“Push a little deeper…watch your recoil…1 and 2 and 3 and 4 and 5 and…good pace, good rhythm…pulse check, hold compressions. No pulse, continue compressions. Switch on 3, go a little faster and a little deeper. Good waveform… not an ecmo candidate…pulse check, hold compressions. No pulse, talking to parents, resume compressions. Stop compressions. Time of death: 1430.”
I was there. I worked with all the others, being your child’s beating heart for an hour, praying so hard they would come back just to hear those 3 words that would crush your world.
$13.31. That’s how much I make an hour. Because I’m “just a CNA (Certified Nursing Assistant).”
But I am so much more than “JUST a CNA.” I’m more than just someone who changes briefs and feeds people. I’m more than just the stuff getter and the linen stocker. I’ve done more things than you can imagine, loved more ways than you know, smiled more than I can count, helped more, hoped more, cheered more, worked more, healed more. I’ve done all the things no one wants to do, so people can heal again, love again, live again.
I’ve helped strangers relearn to walk, taking each painful and slow step right by their side. I’ve cheered them on when they surpassed their goals, walked these now friends to their cars to never see them again.
I’ve changed dirty brief after dirty brief for hours and days just to make sure my sweet old people are well taken care of. I’ve held their hands when they hurt, hugged when all feels lost, rubbed backs, sung songs, listened to the same story day after day after day. I’ve learned love and patience and humility from these people whose story they allow me to hear. I’ve been their family on holidays when they had no other. I’ve combed their matted, snarled hair so they can look beautiful one last time before they pass. I’ve sung songs, told stories, held hands so they didn’t die alone. I’ve learned love, and then watched it die, over and over and over again.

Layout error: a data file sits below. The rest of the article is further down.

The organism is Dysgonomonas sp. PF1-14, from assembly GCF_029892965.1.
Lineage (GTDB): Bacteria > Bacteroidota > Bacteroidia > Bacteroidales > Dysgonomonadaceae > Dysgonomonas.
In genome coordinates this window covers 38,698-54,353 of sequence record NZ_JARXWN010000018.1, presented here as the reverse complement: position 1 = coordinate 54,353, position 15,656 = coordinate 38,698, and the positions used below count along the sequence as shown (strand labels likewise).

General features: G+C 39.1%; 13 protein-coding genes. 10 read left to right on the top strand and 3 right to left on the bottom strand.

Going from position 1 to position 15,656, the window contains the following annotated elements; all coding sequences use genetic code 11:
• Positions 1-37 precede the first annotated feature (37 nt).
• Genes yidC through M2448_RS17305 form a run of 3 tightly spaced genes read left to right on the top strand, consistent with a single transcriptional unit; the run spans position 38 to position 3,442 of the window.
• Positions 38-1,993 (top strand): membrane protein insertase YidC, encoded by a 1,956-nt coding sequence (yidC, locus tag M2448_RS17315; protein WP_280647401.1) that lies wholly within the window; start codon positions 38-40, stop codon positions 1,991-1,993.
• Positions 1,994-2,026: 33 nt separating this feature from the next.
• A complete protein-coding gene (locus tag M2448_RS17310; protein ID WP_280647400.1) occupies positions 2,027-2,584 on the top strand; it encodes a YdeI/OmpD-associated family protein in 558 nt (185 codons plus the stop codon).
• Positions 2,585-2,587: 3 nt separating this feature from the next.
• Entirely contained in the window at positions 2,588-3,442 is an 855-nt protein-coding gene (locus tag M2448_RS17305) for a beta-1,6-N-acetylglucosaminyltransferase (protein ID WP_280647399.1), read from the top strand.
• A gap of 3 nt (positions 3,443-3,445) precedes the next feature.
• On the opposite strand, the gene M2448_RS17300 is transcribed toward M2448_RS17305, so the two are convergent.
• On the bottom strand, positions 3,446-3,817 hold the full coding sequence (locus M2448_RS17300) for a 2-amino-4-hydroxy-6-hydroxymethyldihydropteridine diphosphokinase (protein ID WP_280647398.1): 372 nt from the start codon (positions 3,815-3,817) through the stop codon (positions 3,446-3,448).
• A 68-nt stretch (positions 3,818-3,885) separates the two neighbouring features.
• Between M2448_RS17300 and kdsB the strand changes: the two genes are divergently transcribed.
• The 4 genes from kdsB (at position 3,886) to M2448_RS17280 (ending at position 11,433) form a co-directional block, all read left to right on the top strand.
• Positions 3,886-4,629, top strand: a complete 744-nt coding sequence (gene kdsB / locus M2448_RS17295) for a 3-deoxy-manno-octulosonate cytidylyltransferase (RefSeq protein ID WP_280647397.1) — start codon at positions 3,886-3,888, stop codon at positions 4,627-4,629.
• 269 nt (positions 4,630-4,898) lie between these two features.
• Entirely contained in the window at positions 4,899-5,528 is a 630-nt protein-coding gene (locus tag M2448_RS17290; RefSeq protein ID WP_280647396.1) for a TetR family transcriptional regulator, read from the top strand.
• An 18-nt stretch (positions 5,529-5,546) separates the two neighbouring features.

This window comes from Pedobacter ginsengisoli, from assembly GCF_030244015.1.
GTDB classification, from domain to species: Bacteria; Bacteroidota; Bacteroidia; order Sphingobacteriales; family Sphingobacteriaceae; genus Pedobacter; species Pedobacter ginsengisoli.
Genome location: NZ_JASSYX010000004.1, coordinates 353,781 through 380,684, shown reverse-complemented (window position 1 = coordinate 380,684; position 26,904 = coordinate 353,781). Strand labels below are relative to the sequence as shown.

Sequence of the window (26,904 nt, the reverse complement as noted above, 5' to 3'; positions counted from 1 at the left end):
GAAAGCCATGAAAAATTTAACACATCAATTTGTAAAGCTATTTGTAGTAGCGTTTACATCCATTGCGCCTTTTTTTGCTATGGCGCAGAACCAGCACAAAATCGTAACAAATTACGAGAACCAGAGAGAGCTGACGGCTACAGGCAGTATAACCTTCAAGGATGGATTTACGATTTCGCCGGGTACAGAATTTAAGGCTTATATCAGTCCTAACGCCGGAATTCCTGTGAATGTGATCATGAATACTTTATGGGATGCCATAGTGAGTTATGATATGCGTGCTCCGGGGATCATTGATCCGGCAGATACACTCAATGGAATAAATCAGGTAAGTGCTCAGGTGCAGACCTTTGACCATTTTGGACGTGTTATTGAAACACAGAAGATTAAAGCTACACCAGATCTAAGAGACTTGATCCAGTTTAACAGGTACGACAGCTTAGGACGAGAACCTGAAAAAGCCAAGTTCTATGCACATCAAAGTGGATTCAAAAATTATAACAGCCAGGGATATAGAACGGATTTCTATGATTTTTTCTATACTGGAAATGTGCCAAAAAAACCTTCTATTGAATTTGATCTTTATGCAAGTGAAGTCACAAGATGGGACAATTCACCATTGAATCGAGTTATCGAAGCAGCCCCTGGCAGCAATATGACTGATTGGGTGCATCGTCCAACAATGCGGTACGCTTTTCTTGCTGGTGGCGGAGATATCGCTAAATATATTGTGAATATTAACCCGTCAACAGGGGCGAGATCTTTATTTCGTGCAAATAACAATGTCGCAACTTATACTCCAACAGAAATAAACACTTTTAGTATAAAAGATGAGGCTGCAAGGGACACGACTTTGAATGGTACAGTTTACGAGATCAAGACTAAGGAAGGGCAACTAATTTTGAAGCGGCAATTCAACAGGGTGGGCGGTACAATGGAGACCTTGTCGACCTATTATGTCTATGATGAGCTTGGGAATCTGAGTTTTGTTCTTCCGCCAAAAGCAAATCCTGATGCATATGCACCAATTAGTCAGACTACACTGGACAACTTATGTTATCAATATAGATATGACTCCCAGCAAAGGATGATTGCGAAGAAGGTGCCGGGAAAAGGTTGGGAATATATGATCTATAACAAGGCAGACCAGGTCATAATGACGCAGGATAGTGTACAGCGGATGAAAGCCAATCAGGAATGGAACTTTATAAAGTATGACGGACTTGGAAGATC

I’ve been the force that makes people’s heart beat while doctors and nurses try endlessly to save them, doing chest compressions for minutes and hours. I’ve watched parents fall down in grief knowing their child was dead, keeping my composure together while knowing the dear child I’ve grown to love is no longer here. I’ve watched people take their last breath, done chest compressions so much my arms are shaking and sore, helped with procedures while knowing they probably won’t make it. I’ve held heads while doctors drilled into them, helped with sterile procedures, drawn blood vile after blood vile for necessary labs, and watched slowly as all our efforts were in vain.
I’ve changed linens, washed bodies, and shaved faces. I’ve combed hair, pushed wheelchairs, and brushed teeth. I’ve laughed time and time again, heard hundreds of life stories, grown to love thousands of people, sobbed with patients and families, gone home and cried alone for the life’s I’ve known and lost. I’ve rubbed backs, massaged muscle cramps, held hands, and been cried on. I’ve calmed babies, holding their small bodies for hours, I’ve comforted the middle aged woman whose father just passed, and I’ve been the last face the your grandmother would see.
I’m what you don’t see. Serving, helping, learning, loving. I’m running for 12 hours straight and coming back the next day for another shift. I’ve worked through the night, and every weekend. I’ve given up countless holidays with my family so that one day you might spend them with yours again. I’ve had my heart grow hundreds of times taking care of people and had it break hundreds more when people die. I can’t tell you the amount of miracles I’ve seen or the amount if times my life has been touches and changed. I see life differently. Life is something precious, something we are never guaranteed. I’ve learned to cherish moments and to savor the love, because one day it might not come anymore. I’ve seen and done though things most people couldn’t handle. And I’d do it all again if I could. I love, and learn, and grow, and try as hard as I can every time, because I’ve seen life. I’ve known death. And I am here.
I am so very much more than JUST a CNA. I AM a CNA.
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